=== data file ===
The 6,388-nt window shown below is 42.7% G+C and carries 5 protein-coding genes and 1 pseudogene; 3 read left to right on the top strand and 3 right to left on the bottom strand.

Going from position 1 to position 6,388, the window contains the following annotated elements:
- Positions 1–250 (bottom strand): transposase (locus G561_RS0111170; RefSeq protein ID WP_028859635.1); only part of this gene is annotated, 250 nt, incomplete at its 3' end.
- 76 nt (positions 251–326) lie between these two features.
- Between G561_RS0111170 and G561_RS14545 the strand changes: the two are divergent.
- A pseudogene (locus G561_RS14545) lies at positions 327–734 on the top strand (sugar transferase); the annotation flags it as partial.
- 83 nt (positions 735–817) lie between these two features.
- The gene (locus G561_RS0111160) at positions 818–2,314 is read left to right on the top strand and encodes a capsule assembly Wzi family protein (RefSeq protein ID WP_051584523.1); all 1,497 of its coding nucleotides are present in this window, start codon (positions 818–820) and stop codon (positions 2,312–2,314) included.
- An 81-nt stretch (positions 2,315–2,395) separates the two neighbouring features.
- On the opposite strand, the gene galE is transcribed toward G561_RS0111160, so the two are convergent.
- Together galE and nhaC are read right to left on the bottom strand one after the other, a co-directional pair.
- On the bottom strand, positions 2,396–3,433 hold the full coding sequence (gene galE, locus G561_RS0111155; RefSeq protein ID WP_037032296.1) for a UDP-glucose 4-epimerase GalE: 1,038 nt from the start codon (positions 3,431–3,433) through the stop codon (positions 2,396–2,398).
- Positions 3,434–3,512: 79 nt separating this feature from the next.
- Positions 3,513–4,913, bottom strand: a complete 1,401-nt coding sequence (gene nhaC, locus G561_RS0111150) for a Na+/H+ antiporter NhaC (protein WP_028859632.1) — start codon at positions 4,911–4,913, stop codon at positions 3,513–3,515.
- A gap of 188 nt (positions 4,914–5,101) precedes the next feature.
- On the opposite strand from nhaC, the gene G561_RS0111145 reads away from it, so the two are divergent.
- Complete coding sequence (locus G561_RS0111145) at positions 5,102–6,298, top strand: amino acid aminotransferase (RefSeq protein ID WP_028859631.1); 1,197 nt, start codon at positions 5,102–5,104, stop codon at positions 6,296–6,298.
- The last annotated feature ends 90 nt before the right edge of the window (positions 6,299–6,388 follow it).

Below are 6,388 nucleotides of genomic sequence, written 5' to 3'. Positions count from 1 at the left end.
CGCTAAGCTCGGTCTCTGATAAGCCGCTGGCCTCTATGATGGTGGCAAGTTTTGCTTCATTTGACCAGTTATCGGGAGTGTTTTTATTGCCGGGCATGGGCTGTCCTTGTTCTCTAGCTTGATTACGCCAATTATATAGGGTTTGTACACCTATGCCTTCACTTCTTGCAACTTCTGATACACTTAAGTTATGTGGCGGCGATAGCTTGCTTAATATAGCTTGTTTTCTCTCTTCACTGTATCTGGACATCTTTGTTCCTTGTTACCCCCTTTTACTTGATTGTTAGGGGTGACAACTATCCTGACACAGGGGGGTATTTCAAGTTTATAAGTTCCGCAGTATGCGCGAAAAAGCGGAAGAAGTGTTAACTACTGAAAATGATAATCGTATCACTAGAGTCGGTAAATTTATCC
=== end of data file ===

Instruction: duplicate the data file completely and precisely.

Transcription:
The 6,388-nt window shown below is 42.7% G+C and carries 5 protein-coding genes and 1 pseudogene; 3 read left to right on the top strand and 3 right to left on the bottom strand.

Going from position 1 to position 6,388, the window contains the following annotated elements:
- Positions 1–250 (bottom strand): transposase (locus G561_RS0111170; RefSeq protein ID WP_028859635.1); only part of this gene is annotated, 250 nt, incomplete at its 3' end.
- 76 nt (positions 251–326) lie between these two features.
- Between G561_RS0111170 and G561_RS14545 the strand changes: the two are divergent.
- A pseudogene (locus G561_RS14545) lies at positions 327–734 on the top strand (sugar transferase); the annotation flags it as partial.
- 83 nt (positions 735–817) lie between these two features.
- The gene (locus G561_RS0111160) at positions 818–2,314 is read left to right on the top strand and encodes a capsule assembly Wzi family protein (RefSeq protein ID WP_051584523.1); all 1,497 of its coding nucleotides are present in this window, start codon (positions 818–820) and stop codon (positions 2,312–2,314) included.
- An 81-nt stretch (positions 2,315–2,395) separates the two neighbouring features.
- On the opposite strand, the gene galE is transcribed toward G561_RS0111160, so the two are convergent.
- Together galE and nhaC are read right to left on the bottom strand one after the other, a co-directional pair.
- On the bottom strand, positions 2,396–3,433 hold the full coding sequence (gene galE, locus G561_RS0111155; RefSeq protein ID WP_037032296.1) for a UDP-glucose 4-epimerase GalE: 1,038 nt from the start codon (positions 3,431–3,433) through the stop codon (positions 2,396–2,398).
- Positions 3,434–3,512: 79 nt separating this feature from the next.
- Positions 3,513–4,913, bottom strand: a complete 1,401-nt coding sequence (gene nhaC, locus G561_RS0111150) for a Na+/H+ antiporter NhaC (protein WP_028859632.1) — start codon at positions 4,911–4,913, stop codon at positions 3,513–3,515.
- A gap of 188 nt (positions 4,914–5,101) precedes the next feature.
- On the opposite strand from nhaC, the gene G561_RS0111145 reads away from it, so the two are divergent.
- Complete coding sequence (locus G561_RS0111145) at positions 5,102–6,298, top strand: amino acid aminotransferase (RefSeq protein ID WP_028859631.1); 1,197 nt, start codon at positions 5,102–5,104, stop codon at positions 6,296–6,298.
- The last annotated feature ends 90 nt before the right edge of the window (positions 6,299–6,388 follow it).

Below are 6,388 nucleotides of genomic sequence, written 5' to 3'. Positions count from 1 at the left end.
CGCTAAGCTCGGTCTCTGATAAGCCGCTGGCCTCTATGATGGTGGCAAGTTTTGCTTCATTTGACCAGTTATCGGGAGTGTTTTTATTGCCGGGCATGGGCTGTCCTTGTTCTCTAGCTTGATTACGCCAATTATATAGGGTTTGTACACCTATGCCTTCACTTCTTGCAACTTCTGATACACTTAAGTTATGTGGCGGCGATAGCTTGCTTAATATAGCTTGTTTTCTCTCTTCACTGTATCTGGACATCTTTGTTCCTTGTTACCCCCTTTTACTTGATTGTTAGGGGTGACAACTATCCTGACACAGGGGGGTATTTCAAGTTTATAAGTTCCGCAGTATGCGCGAAAAAGCGGAAGAAGTGTTAACTACTGAAAATGATAATCGTATCACTAGAGTCGGTAAATTTATCC